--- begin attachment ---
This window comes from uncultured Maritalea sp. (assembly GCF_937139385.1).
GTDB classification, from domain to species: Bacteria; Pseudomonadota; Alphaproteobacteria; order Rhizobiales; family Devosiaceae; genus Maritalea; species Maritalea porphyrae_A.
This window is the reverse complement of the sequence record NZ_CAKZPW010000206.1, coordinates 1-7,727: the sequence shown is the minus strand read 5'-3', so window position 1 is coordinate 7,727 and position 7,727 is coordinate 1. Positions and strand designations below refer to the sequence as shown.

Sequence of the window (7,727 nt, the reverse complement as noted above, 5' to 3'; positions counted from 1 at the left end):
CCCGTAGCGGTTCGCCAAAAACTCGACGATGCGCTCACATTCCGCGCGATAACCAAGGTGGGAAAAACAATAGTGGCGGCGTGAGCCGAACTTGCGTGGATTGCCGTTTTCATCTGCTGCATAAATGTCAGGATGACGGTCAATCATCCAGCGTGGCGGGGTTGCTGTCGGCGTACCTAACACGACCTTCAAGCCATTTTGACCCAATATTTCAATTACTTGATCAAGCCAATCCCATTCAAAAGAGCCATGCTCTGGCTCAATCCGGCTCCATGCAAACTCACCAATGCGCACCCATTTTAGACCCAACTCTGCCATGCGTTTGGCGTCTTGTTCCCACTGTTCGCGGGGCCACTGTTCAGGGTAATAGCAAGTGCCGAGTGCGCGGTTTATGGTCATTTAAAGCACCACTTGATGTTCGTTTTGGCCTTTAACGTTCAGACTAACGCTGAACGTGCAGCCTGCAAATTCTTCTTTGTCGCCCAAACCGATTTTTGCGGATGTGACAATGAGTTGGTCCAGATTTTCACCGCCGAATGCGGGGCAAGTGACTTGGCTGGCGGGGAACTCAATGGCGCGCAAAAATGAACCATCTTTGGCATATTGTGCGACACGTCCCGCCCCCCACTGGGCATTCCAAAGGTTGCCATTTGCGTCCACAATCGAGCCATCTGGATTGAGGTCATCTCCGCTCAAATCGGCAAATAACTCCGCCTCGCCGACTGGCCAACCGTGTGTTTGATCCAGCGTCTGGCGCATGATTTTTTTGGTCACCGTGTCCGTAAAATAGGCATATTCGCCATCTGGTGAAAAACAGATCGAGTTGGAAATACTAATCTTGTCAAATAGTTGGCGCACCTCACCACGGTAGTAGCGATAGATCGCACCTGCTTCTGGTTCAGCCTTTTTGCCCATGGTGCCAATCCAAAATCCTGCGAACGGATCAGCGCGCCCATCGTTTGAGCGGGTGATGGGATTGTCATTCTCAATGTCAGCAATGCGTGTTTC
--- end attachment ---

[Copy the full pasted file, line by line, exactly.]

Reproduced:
This window comes from uncultured Maritalea sp. (assembly GCF_937139385.1).
GTDB classification, from domain to species: Bacteria; Pseudomonadota; Alphaproteobacteria; order Rhizobiales; family Devosiaceae; genus Maritalea; species Maritalea porphyrae_A.
This window is the reverse complement of the sequence record NZ_CAKZPW010000206.1, coordinates 1-7,727: the sequence shown is the minus strand read 5'-3', so window position 1 is coordinate 7,727 and position 7,727 is coordinate 1. Positions and strand designations below refer to the sequence as shown.

Sequence of the window (7,727 nt, the reverse complement as noted above, 5' to 3'; positions counted from 1 at the left end):
CCCGTAGCGGTTCGCCAAAAACTCGACGATGCGCTCACATTCCGCGCGATAACCAAGGTGGGAAAAACAATAGTGGCGGCGTGAGCCGAACTTGCGTGGATTGCCGTTTTCATCTGCTGCATAAATGTCAGGATGACGGTCAATCATCCAGCGTGGCGGGGTTGCTGTCGGCGTACCTAACACGACCTTCAAGCCATTTTGACCCAATATTTCAATTACTTGATCAAGCCAATCCCATTCAAAAGAGCCATGCTCTGGCTCAATCCGGCTCCATGCAAACTCACCAATGCGCACCCATTTTAGACCCAACTCTGCCATGCGTTTGGCGTCTTGTTCCCACTGTTCGCGGGGCCACTGTTCAGGGTAATAGCAAGTGCCGAGTGCGCGGTTTATGGTCATTTAAAGCACCACTTGATGTTCGTTTTGGCCTTTAACGTTCAGACTAACGCTGAACGTGCAGCCTGCAAATTCTTCTTTGTCGCCCAAACCGATTTTTGCGGATGTGACAATGAGTTGGTCCAGATTTTCACCGCCGAATGCGGGGCAAGTGACTTGGCTGGCGGGGAACTCAATGGCGCGCAAAAATGAACCATCTTTGGCATATTGTGCGACACGTCCCGCCCCCCACTGGGCATTCCAAAGGTTGCCATTTGCGTCCACAATCGAGCCATCTGGATTGAGGTCATCTCCGCTCAAATCGGCAAATAACTCCGCCTCGCCGACTGGCCAACCGTGTGTTTGATCCAGCGTCTGGCGCATGATTTTTTTGGTCACCGTGTCCGTAAAATAGGCATATTCGCCATCTGGTGAAAAACAGATCGAGTTGGAAATACTAATCTTGTCAAATAGTTGGCGCACCTCACCACGGTAGTAGCGATAGATCGCACCTGCTTCTGGTTCAGCCTTTTTGCCCATGGTGCCAATCCAAAATCCTGCGAACGGATCAGCGCGCCCATCGTTTGAGCGGGTGATGGGATTGTCATTCTCAATGTCAGCAATGCGTGTTTC